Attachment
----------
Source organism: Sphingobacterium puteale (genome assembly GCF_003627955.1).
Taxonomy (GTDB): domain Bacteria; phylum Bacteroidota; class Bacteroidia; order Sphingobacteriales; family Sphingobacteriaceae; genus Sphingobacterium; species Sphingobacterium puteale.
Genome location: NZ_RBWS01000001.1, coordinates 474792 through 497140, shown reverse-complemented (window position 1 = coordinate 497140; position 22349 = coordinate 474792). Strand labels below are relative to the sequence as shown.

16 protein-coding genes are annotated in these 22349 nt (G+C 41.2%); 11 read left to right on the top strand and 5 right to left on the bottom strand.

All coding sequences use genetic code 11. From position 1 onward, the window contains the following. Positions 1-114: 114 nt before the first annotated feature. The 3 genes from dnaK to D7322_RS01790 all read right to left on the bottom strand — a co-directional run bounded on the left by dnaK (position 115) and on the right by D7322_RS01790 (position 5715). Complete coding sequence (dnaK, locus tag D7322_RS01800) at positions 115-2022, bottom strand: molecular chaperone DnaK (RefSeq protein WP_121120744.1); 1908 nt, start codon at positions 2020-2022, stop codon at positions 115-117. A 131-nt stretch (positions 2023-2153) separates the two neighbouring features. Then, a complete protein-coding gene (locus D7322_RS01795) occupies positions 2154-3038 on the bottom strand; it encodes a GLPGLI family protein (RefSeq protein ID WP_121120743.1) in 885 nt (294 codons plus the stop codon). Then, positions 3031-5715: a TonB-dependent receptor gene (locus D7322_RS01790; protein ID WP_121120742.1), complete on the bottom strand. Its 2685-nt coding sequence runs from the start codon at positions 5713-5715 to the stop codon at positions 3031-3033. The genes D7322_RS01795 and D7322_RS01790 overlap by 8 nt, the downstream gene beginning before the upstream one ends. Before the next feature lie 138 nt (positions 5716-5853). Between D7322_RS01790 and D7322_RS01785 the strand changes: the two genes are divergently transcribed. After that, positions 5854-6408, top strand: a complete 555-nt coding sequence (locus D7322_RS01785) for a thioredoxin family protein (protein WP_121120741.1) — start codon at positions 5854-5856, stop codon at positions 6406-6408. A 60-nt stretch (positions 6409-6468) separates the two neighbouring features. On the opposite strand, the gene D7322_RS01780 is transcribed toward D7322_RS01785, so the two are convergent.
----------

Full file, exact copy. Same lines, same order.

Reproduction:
Source organism: Sphingobacterium puteale (genome assembly GCF_003627955.1).
Taxonomy (GTDB): domain Bacteria; phylum Bacteroidota; class Bacteroidia; order Sphingobacteriales; family Sphingobacteriaceae; genus Sphingobacterium; species Sphingobacterium puteale.
Genome location: NZ_RBWS01000001.1, coordinates 474792 through 497140, shown reverse-complemented (window position 1 = coordinate 497140; position 22349 = coordinate 474792). Strand labels below are relative to the sequence as shown.

16 protein-coding genes are annotated in these 22349 nt (G+C 41.2%); 11 read left to right on the top strand and 5 right to left on the bottom strand.

All coding sequences use genetic code 11. From position 1 onward, the window contains the following. Positions 1-114: 114 nt before the first annotated feature. The 3 genes from dnaK to D7322_RS01790 all read right to left on the bottom strand — a co-directional run bounded on the left by dnaK (position 115) and on the right by D7322_RS01790 (position 5715). Complete coding sequence (dnaK, locus tag D7322_RS01800) at positions 115-2022, bottom strand: molecular chaperone DnaK (RefSeq protein WP_121120744.1); 1908 nt, start codon at positions 2020-2022, stop codon at positions 115-117. A 131-nt stretch (positions 2023-2153) separates the two neighbouring features. Then, a complete protein-coding gene (locus D7322_RS01795) occupies positions 2154-3038 on the bottom strand; it encodes a GLPGLI family protein (RefSeq protein ID WP_121120743.1) in 885 nt (294 codons plus the stop codon). Then, positions 3031-5715: a TonB-dependent receptor gene (locus D7322_RS01790; protein ID WP_121120742.1), complete on the bottom strand. Its 2685-nt coding sequence runs from the start codon at positions 5713-5715 to the stop codon at positions 3031-3033. The genes D7322_RS01795 and D7322_RS01790 overlap by 8 nt, the downstream gene beginning before the upstream one ends. Before the next feature lie 138 nt (positions 5716-5853). Between D7322_RS01790 and D7322_RS01785 the strand changes: the two genes are divergently transcribed. After that, positions 5854-6408, top strand: a complete 555-nt coding sequence (locus D7322_RS01785) for a thioredoxin family protein (protein WP_121120741.1) — start codon at positions 5854-5856, stop codon at positions 6406-6408. A 60-nt stretch (positions 6409-6468) separates the two neighbouring features. On the opposite strand, the gene D7322_RS01780 is transcribed toward D7322_RS01785, so the two are convergent.